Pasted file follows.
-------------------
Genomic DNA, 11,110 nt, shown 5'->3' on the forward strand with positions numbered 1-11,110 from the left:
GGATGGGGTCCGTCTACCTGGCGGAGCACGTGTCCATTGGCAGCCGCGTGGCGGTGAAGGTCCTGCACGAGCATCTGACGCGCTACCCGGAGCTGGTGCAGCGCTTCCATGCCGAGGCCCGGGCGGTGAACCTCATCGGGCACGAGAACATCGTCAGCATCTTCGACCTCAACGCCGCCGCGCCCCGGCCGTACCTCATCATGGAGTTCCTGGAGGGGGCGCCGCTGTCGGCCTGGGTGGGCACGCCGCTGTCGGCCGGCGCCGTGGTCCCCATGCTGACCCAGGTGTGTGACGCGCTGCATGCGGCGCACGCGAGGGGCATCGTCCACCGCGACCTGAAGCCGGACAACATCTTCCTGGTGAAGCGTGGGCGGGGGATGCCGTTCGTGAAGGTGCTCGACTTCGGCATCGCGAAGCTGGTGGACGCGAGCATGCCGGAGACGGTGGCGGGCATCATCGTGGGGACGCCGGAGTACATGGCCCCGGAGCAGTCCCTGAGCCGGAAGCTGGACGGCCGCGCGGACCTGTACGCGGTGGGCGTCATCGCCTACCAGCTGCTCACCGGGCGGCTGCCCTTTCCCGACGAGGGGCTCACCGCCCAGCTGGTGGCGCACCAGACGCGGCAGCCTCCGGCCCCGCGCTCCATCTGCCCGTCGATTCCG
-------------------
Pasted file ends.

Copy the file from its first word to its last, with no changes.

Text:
Genomic DNA, 11,110 nt, shown 5'->3' on the forward strand with positions numbered 1-11,110 from the left:
GGATGGGGTCCGTCTACCTGGCGGAGCACGTGTCCATTGGCAGCCGCGTGGCGGTGAAGGTCCTGCACGAGCATCTGACGCGCTACCCGGAGCTGGTGCAGCGCTTCCATGCCGAGGCCCGGGCGGTGAACCTCATCGGGCACGAGAACATCGTCAGCATCTTCGACCTCAACGCCGCCGCGCCCCGGCCGTACCTCATCATGGAGTTCCTGGAGGGGGCGCCGCTGTCGGCCTGGGTGGGCACGCCGCTGTCGGCCGGCGCCGTGGTCCCCATGCTGACCCAGGTGTGTGACGCGCTGCATGCGGCGCACGCGAGGGGCATCGTCCACCGCGACCTGAAGCCGGACAACATCTTCCTGGTGAAGCGTGGGCGGGGGATGCCGTTCGTGAAGGTGCTCGACTTCGGCATCGCGAAGCTGGTGGACGCGAGCATGCCGGAGACGGTGGCGGGCATCATCGTGGGGACGCCGGAGTACATGGCCCCGGAGCAGTCCCTGAGCCGGAAGCTGGACGGCCGCGCGGACCTGTACGCGGTGGGCGTCATCGCCTACCAGCTGCTCACCGGGCGGCTGCCCTTTCCCGACGAGGGGCTCACCGCCCAGCTGGTGGCGCACCAGACGCGGCAGCCTCCGGCCCCGCGCTCCATCTGCCCGTCGATTCCG